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Comunicato stampa Vice Inviato Speciale ONU Ramzy Ezzeldin Ramzy e Consigliere Speciale ONU per la Siria Jan Egeland

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23 sett - Trascrizione del comunicato stampa congiunto del Vice Inviato Speciale ONU per la Siria Ramzy Ezzeldin Ramzy e del Consigliere Speciale ONU per la Siria Jan Egeland: 

RER: Good afternoon.  This has been a particularly grim week, but also eventful.  There has been considerable loss of life in Syria, in Urum al-Kubra, in Khan Tuman and in Deir ez-Zor.  Urum al-Kubra and Khan Tuman are particularly despicable acts.  Many have died who have devoted themselves to help the Syrian people in their difficult times, deserves the strongest condemnations, the Secretary-General has made it clear in the Security Council yesterday that this will be investigated, and he is looking into ways how this will be implemented as soon as possible.  

Against this grim background, there has been other developments in New York, I was just there, just arrived this morning.  There was an ISSG meeting, as you know, earlier and there will be another one this afternoon.  There was also a Security Council meeting in which both the Secretary-General and the Special Envoy spoke.

I would like to convey to you the feeling that existed in the ISSG, it is clear that the co-chairs are determined to make their agreement work.  That is very clear.  The Security Council also, all the members, who spoke there, some of them at the head of state level, gave their support to the efforts of the co-chairs and expressed their determination to help them in discharging their duties.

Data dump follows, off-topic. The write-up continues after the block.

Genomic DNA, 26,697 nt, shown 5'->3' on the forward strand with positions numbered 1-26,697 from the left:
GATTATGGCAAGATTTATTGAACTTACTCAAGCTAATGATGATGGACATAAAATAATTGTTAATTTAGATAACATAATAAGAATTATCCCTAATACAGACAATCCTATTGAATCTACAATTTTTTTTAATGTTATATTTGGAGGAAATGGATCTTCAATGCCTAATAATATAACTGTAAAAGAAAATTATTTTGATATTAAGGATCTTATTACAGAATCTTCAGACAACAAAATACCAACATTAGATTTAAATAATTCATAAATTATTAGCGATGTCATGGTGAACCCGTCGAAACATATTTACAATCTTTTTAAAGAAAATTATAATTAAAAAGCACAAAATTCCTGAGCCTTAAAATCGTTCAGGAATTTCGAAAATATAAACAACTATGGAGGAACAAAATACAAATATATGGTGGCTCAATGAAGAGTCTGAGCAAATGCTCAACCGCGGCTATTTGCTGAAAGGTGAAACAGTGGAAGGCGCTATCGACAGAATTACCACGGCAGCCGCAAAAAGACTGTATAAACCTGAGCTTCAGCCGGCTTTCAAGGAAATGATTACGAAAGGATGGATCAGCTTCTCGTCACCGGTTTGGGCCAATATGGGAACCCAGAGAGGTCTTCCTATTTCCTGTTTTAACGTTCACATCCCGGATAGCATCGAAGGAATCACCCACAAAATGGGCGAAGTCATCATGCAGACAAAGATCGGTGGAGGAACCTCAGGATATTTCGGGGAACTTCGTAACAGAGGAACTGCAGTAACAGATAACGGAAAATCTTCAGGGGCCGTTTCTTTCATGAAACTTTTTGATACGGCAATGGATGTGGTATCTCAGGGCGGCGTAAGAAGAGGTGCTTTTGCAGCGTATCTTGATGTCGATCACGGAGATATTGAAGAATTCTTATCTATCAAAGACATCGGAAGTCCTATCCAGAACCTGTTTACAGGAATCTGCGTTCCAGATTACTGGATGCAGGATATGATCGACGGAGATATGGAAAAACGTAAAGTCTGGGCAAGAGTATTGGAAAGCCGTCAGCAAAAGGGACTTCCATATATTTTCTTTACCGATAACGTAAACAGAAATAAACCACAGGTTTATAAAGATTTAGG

So, today is going to be an important day in New York that could very well influence how things are going to proceed.  As you know the Secretary-General, and I am sure you are aware of what he had said, he has instructed the Special Envoy to prepare a proposal for a framework that would be a starting point for the negotiations amongst the Syrian parties.  The Special Envoy, on his part, did indicate quite clearly that he will engage the Syrian parties, shortly, actually immediately, and prepare for the talks with the view to charging such a path towards direct negotiations.  OSE will embark immediately on this process with the view of holding these talks, hopefully, the next few weeks.  

This is where the situation is right now, grim picture on the ground in terms of humanitarian aid but also in terms of the cessation of hostilities but at the same time a determination by the ISSG and particularly the co-chairs, to make things work and to jumpstart the political process.

Over to you Jan.

JE: Thank you Ramzy.  The devastating sustained attack at our convoy in Big Urem (Urum al-Kubra) outside of Aleppo this Monday is the worst attack ever sustained on a UN cross-line, cross-border convoy.  There have been hundreds of such convoys and what this attack really means is that there is now a tremendous cloud over the whole de-confliction and notification system that is the precondition for a lifeline to millions of people.  

If a convoy that was notified in detail, well in time, where it would go, when it would go, how it would load, where it would stay, where it would end, where it would unload, what was inside, if such a convoy can be, apparently, attacked, how can humanitarian workers believe that they can continue their sacred service to the civilians?

So, a message to the co-chairs, Russia and the United States, and all of the members of this task force, and of course here are also the regional powers in this area, is that we need a reboot, we need a restart for security assurances, guarantees for the humanitarian lifeline.